ODES & fragments by Alan Davies




the latest book from ellipsis press is by alan davies. more info plus an excerpt here.

ODES & fragments by Alan Davies presents a substantial collection of recent poetry, including odes and fragments as well as modes above and beyond. Ranging in length from a few words to twenty-plus pages, these poems vary widely, exploring love and fellowship, war and adversity, beginnings and endings (and the ongoing), instances of thought, feelings that flutter then fail, moments of apprehension (both senses), and our confrontation with the irretrievable.


Praise for Alan Davies

The kind of skill with handling language that can’t be rushed or faked, and that I only hear in the work of writers who have really practiced for a long time.
—Craig Dworkin

Alan Davies’s poems have such great sound and are open and situated and fearless in their response to what happens internally and in the big often ugly outside. A startling writer and very precise on whatever path he sets for himself.
—Carla Harryman

Davies hasn’t been publishing a lot in recent years & to see this much work at once, this much first-rate work, is completely bracing. He hasn’t lost a step & is every bit as uncompromising as ever. This actually can make Davies a difficult read at times, but it never is complexity just for the sake of showing off. He continues to be the Diogenes of the New York langpo scene.
—Ron Silliman

Davies’s belief in radical self-reflexivity has led him, in the course of his writing career, from a virtually opaque formalism to a continuity of text and life-world that is anything but aesthetic construction.
—Barrett Watten

[Davies] has suggested to me ways of thinking about connective possibility, ways through which ‘no one is absent anymore’…. how writing and reading matters, not just for its comforts or its eloquent aesthetics, but for the way it can take us through comfort and aesthetics into relations with others, for the way it can model thinking.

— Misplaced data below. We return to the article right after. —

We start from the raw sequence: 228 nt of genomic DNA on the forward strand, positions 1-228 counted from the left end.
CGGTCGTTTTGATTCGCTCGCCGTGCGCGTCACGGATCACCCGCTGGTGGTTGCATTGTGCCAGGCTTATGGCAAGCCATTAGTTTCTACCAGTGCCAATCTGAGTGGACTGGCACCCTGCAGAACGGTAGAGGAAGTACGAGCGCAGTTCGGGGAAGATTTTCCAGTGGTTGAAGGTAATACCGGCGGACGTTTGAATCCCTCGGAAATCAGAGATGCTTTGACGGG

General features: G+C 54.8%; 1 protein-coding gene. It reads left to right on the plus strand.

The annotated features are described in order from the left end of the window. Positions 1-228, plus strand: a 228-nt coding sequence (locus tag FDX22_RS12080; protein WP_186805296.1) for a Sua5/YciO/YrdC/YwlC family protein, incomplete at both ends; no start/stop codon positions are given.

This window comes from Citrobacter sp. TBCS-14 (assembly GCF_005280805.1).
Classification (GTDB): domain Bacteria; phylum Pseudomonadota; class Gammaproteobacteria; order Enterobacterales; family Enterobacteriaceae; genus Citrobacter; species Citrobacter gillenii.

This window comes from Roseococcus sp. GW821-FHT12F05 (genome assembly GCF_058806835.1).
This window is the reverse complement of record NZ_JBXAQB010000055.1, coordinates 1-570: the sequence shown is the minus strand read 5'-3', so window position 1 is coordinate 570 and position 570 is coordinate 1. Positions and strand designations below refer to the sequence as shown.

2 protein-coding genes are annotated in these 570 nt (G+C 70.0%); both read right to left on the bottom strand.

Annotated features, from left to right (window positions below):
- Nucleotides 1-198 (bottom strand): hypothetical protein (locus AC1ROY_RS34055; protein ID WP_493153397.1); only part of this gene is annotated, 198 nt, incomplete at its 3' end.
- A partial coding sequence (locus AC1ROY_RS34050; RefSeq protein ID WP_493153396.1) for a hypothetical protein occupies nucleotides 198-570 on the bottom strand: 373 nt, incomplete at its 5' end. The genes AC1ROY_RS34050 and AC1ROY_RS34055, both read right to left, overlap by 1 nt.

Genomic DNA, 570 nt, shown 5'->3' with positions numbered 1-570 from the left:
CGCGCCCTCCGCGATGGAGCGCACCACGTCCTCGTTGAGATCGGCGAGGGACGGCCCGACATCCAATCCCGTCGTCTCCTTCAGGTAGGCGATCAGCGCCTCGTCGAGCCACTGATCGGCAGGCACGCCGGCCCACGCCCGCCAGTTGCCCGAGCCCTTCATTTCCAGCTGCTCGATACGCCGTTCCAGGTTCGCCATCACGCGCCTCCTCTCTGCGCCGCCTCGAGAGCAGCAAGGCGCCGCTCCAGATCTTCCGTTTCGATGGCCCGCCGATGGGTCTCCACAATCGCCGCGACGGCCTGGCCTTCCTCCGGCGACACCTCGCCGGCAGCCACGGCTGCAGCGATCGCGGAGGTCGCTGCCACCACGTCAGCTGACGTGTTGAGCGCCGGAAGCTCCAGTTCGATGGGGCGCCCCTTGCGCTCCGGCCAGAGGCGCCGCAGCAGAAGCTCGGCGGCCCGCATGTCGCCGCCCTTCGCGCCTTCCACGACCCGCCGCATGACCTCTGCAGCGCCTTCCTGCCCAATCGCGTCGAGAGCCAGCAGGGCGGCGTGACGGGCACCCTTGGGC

— Juliana Spahr

ALAN DAVIES IS THE ONLY LANGUAGE POET WHO HAS EVER HAD SEX. The rest of them are virgins, which, I know, is weird — I don’t know how to explain it, it’s just a historical fact. But because of this, Davies’s work stands out as addressing an aspect of life, of reality, and of vitality that other writers might not have had the experience to write about.
Steve Zultanski 

read an excerpt here.

buy it directly from ellipsis press or through spd or amazon.

Review of THE STRANGERS in the Review of Contemporary Fiction

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Norman Lock writes about The Strangers in the latest issue of the Review of Contemporary Fiction:


To place the storytelling act at the center of a novel is a risky strategy: the stories must fascinate. Lim’s stories do (except those few that he deliberately effaces as if to give a graphic representation of self-erasure). They have the exoticism, emotional authenticity, and intellectual depth to ensure that the reader will be enthralled. Lim’s knowledge of economic theory, political science, art history and practice, the minutiae and mechanisms of businesses large and small is sweeping. His verbal constructions exhibit lyrical and playful strains, indignation and sensuality, and a genuinely hip, idiomatic flair. Lim’s ambition to relate “grand narratives”—to tessellate them within a mysterious, comprehensive verbal construction and, in so doing, to recreate in his fictional universe the entire world and its archetypical figures—makes his novel an uncommon artifact. The Strangers in its complex self-referential, multi-layered structure, anecdotal mass, and restless inventiveness demands and rewards more than one reading.

Read the whole review here.


VAULT by david rose



convincing and moving portrayals of quiet, selfless valor told with a great textured, muscular writing:

“Towns flattened for miles, those civilians unable to flee living as troglodytes in cellars half-flooded with rain and sewage, making hopscotch forays to find crusts or cabbage leaves in the rubbled gutters” (p. 33).

this novel on the surface is occupied primarily with two physical activities: being a sniper (during the second world war) and racing bicycles. but rose’s beautifully rendered description of these two (at times sinister) occupations make us touch our animal side — and by that we’re uncannily opened up to profound moral and philosophical quandaries.



here’s an interview revealing, among other interesting bits, a sebald-related origin story.

pick it up at the library or through the publisher.

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